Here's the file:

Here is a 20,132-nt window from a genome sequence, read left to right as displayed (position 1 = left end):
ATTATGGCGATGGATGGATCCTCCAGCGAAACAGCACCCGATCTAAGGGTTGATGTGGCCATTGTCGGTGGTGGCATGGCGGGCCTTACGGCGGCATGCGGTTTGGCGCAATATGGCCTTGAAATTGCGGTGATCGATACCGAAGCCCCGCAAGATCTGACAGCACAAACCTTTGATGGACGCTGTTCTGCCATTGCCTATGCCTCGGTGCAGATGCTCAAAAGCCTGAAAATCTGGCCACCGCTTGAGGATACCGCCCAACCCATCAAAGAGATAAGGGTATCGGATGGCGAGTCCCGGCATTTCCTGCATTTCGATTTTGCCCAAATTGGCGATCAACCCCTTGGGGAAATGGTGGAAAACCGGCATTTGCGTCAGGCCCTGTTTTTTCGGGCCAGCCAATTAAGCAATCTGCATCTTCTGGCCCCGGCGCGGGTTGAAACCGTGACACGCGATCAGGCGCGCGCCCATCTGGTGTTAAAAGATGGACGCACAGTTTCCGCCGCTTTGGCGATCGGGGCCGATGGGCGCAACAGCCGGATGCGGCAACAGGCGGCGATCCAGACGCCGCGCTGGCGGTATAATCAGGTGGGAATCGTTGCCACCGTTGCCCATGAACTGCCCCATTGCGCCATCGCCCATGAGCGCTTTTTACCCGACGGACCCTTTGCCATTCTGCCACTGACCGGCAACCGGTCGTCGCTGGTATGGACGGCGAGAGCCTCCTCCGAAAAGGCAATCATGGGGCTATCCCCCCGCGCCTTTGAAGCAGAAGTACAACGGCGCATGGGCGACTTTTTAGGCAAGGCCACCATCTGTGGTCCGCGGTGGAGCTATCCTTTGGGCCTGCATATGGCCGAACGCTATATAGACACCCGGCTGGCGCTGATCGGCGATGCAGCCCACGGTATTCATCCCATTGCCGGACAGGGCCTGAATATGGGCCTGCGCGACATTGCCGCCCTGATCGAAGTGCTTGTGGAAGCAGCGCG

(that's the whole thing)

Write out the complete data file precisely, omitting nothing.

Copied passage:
Here is a 20,132-nt window from a genome sequence, read left to right as displayed (position 1 = left end):
ATTATGGCGATGGATGGATCCTCCAGCGAAACAGCACCCGATCTAAGGGTTGATGTGGCCATTGTCGGTGGTGGCATGGCGGGCCTTACGGCGGCATGCGGTTTGGCGCAATATGGCCTTGAAATTGCGGTGATCGATACCGAAGCCCCGCAAGATCTGACAGCACAAACCTTTGATGGACGCTGTTCTGCCATTGCCTATGCCTCGGTGCAGATGCTCAAAAGCCTGAAAATCTGGCCACCGCTTGAGGATACCGCCCAACCCATCAAAGAGATAAGGGTATCGGATGGCGAGTCCCGGCATTTCCTGCATTTCGATTTTGCCCAAATTGGCGATCAACCCCTTGGGGAAATGGTGGAAAACCGGCATTTGCGTCAGGCCCTGTTTTTTCGGGCCAGCCAATTAAGCAATCTGCATCTTCTGGCCCCGGCGCGGGTTGAAACCGTGACACGCGATCAGGCGCGCGCCCATCTGGTGTTAAAAGATGGACGCACAGTTTCCGCCGCTTTGGCGATCGGGGCCGATGGGCGCAACAGCCGGATGCGGCAACAGGCGGCGATCCAGACGCCGCGCTGGCGGTATAATCAGGTGGGAATCGTTGCCACCGTTGCCCATGAACTGCCCCATTGCGCCATCGCCCATGAGCGCTTTTTACCCGACGGACCCTTTGCCATTCTGCCACTGACCGGCAACCGGTCGTCGCTGGTATGGACGGCGAGAGCCTCCTCCGAAAAGGCAATCATGGGGCTATCCCCCCGCGCCTTTGAAGCAGAAGTACAACGGCGCATGGGCGACTTTTTAGGCAAGGCCACCATCTGTGGTCCGCGGTGGAGCTATCCTTTGGGCCTGCATATGGCCGAACGCTATATAGACACCCGGCTGGCGCTGATCGGCGATGCAGCCCACGGTATTCATCCCATTGCCGGACAGGGCCTGAATATGGGCCTGCGCGACATTGCCGCCCTGATCGAAGTGCTTGTGGAAGCAGCGCG